GPIO Special Functions
GPIO0 to GPIO4 have their own Special Functions that can be enabled through “Special Function(SF_CFG) Register (0x0C)”. To use the special functions for GPIO0 through GPIO3, the GPIO pins must first be configured as outputs .
GPIO0 to GPIO1 (External Mux Controller)
A special function of GPIO0 to GPIO1 is to control an external multiplexer. When these GPIO pins are configured as outputs and the special function register bits are enabled, the pins match the settings of the first 2 bits in the “Gain and Mux Control (Gain_MUX) Register (0x00)”. This allows a user to change gain and mux settings using a single write to the register.
GPIO2 (Calibration Busy Output)
GPIO2 can be configured to output a calibration busy signal. This function is enabled using the CAL_BUSY_OUT bit in the SF_CFG Register (0x0C). The CAL_BUSY bit from the “Digital Error (DIGITAL_ERR) Register (0x03)” is output to GPIO2 when this special feature is enabled. This signal indicates that the ADA4254 is busy performing a calibration routine.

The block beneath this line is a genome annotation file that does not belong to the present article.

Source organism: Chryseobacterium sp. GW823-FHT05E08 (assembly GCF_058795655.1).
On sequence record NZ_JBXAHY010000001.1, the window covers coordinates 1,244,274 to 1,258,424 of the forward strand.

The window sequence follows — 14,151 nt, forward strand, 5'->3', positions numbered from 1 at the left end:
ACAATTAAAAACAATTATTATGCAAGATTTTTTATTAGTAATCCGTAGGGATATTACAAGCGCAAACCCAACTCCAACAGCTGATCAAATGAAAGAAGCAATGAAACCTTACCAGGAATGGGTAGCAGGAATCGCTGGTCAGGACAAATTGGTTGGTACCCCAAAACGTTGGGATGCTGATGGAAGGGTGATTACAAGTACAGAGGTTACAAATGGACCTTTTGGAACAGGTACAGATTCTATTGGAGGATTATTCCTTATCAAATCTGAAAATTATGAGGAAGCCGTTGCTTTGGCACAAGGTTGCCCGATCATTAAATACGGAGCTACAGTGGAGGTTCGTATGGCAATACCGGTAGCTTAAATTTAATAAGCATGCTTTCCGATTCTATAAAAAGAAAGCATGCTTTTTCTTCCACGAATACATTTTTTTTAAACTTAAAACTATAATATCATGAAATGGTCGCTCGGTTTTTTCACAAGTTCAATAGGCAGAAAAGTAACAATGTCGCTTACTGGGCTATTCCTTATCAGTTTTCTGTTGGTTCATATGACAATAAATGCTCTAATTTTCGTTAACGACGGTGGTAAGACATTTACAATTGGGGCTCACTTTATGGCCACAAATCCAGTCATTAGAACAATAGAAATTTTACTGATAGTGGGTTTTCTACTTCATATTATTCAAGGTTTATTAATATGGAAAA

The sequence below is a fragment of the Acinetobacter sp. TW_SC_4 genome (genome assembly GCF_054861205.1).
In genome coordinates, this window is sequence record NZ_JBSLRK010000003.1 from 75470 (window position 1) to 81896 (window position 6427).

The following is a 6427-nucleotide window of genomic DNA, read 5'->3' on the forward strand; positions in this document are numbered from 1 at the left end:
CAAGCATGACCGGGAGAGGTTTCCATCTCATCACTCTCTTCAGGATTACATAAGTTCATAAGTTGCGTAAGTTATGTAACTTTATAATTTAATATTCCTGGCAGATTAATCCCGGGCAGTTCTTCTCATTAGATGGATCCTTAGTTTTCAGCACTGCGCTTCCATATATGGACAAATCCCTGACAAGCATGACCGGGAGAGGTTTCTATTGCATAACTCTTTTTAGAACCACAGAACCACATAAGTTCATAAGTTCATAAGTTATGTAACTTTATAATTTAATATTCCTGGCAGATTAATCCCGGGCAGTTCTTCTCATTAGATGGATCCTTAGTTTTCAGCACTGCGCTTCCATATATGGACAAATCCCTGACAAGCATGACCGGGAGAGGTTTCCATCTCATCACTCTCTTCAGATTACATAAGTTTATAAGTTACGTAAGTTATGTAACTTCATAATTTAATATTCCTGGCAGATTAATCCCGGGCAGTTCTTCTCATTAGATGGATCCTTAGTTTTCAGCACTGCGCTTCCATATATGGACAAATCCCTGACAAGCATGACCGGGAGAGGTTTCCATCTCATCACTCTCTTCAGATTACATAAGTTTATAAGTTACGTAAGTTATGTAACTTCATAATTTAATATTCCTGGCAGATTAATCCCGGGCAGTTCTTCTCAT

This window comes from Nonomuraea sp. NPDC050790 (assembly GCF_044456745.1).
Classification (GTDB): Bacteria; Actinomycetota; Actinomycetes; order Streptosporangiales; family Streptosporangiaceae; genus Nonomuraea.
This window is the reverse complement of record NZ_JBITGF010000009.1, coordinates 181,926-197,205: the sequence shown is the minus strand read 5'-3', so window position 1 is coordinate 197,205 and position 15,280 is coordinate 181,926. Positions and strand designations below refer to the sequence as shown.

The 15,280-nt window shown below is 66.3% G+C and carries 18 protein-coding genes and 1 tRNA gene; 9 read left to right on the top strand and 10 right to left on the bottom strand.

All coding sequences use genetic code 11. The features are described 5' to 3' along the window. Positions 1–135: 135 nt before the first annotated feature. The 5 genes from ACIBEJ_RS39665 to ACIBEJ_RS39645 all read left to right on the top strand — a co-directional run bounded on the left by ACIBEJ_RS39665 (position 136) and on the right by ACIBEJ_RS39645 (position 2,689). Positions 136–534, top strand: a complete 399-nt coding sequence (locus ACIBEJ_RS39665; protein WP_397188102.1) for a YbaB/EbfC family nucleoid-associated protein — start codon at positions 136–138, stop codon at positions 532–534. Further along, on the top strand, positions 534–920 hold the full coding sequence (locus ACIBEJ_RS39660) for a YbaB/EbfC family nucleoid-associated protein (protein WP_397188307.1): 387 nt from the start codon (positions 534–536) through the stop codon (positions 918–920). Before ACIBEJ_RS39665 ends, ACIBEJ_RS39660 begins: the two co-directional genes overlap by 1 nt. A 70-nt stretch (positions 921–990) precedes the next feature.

GPIO3 (Fault Interrupt Output)
GPIO3 can be used to output a fault interrupt signal from either the “Analog Error (ANALOG_ERR) Register (0x04)” or “Digital Error (DIGITAL_ERR) Register (0x03)”. The contents of these registers are logically ORed and the result is sent to the GPIO3 pin. This function is controlled using FAULT_INT_OUT Bit in the SF_CFG Register (0x0C).
GPIO4 (Clock Input or Output)
A special function of GPIO4 is that it can be used as an input or an output for the ADA4254's clocking scheme. When configured as an input and the “EXT_CLK_IN” control bit in the SF_CFG Register in enabled, the ADA4254 will accept an external clock ranging from 1MHz to 32MHz. However, if the clock frequency is greater than 1MHz, then its frequency must be divided back down to 1MHz using the Clock Synchronization Configuration (SYNC_CFG) Register's (0x02) Internal Clock Divider Value (SYNC) bits. The clock synchronization polarity is set using the SYNC_POL bits in the SYNC_CFG register. By configuring GPIO4 as an output and setting the Internal Oscillator Output (INT_CLK_OUT) to 1 from the SF_CFG register, the ADA4254 outputs either a 1MHz master clock or a 125kHz clock that is used by the zero drift amplifiers within the chip. The Clock Output Select (CLK_OUT_SEL) bit in the SYNC_CFG (0x02) register controls which clock is output to the pin.